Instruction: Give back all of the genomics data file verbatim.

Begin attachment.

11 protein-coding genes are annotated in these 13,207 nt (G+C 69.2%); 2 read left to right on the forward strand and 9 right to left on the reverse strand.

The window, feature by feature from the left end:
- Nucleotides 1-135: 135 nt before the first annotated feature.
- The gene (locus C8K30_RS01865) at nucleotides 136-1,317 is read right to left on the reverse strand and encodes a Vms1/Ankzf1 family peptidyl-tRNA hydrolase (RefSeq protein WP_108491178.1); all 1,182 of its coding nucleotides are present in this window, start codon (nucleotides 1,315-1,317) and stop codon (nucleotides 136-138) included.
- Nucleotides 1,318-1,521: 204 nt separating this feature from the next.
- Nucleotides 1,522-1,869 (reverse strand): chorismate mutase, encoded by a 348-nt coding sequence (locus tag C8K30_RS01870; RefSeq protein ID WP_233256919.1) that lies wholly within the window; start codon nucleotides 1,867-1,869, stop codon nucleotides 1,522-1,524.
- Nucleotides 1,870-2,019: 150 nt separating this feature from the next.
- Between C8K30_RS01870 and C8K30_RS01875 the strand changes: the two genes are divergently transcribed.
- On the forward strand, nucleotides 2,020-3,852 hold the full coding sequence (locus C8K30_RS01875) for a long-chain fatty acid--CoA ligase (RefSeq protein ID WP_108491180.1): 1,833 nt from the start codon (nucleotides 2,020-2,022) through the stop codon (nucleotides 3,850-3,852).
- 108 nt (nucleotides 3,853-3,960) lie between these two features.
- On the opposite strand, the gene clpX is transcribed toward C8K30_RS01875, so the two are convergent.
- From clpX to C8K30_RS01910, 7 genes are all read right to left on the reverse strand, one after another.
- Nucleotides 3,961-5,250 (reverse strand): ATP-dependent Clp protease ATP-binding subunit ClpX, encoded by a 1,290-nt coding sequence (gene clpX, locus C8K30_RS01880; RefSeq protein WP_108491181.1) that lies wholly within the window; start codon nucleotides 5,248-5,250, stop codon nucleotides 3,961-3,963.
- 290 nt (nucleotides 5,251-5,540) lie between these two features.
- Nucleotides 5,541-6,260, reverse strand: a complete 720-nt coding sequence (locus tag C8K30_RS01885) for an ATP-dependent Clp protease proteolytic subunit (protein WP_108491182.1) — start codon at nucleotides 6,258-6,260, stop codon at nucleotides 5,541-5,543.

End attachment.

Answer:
11 protein-coding genes are annotated in these 13,207 nt (G+C 69.2%); 2 read left to right on the forward strand and 9 right to left on the reverse strand.

The window, feature by feature from the left end:
- Nucleotides 1-135: 135 nt before the first annotated feature.
- The gene (locus C8K30_RS01865) at nucleotides 136-1,317 is read right to left on the reverse strand and encodes a Vms1/Ankzf1 family peptidyl-tRNA hydrolase (RefSeq protein WP_108491178.1); all 1,182 of its coding nucleotides are present in this window, start codon (nucleotides 1,315-1,317) and stop codon (nucleotides 136-138) included.
- Nucleotides 1,318-1,521: 204 nt separating this feature from the next.
- Nucleotides 1,522-1,869 (reverse strand): chorismate mutase, encoded by a 348-nt coding sequence (locus tag C8K30_RS01870; RefSeq protein ID WP_233256919.1) that lies wholly within the window; start codon nucleotides 1,867-1,869, stop codon nucleotides 1,522-1,524.
- Nucleotides 1,870-2,019: 150 nt separating this feature from the next.
- Between C8K30_RS01870 and C8K30_RS01875 the strand changes: the two genes are divergently transcribed.
- On the forward strand, nucleotides 2,020-3,852 hold the full coding sequence (locus C8K30_RS01875) for a long-chain fatty acid--CoA ligase (RefSeq protein ID WP_108491180.1): 1,833 nt from the start codon (nucleotides 2,020-2,022) through the stop codon (nucleotides 3,850-3,852).
- 108 nt (nucleotides 3,853-3,960) lie between these two features.
- On the opposite strand, the gene clpX is transcribed toward C8K30_RS01875, so the two are convergent.
- From clpX to C8K30_RS01910, 7 genes are all read right to left on the reverse strand, one after another.
- Nucleotides 3,961-5,250 (reverse strand): ATP-dependent Clp protease ATP-binding subunit ClpX, encoded by a 1,290-nt coding sequence (gene clpX, locus C8K30_RS01880; RefSeq protein WP_108491181.1) that lies wholly within the window; start codon nucleotides 5,248-5,250, stop codon nucleotides 3,961-3,963.
- 290 nt (nucleotides 5,251-5,540) lie between these two features.
- Nucleotides 5,541-6,260, reverse strand: a complete 720-nt coding sequence (locus tag C8K30_RS01885) for an ATP-dependent Clp protease proteolytic subunit (protein WP_108491182.1) — start codon at nucleotides 6,258-6,260, stop codon at nucleotides 5,541-5,543.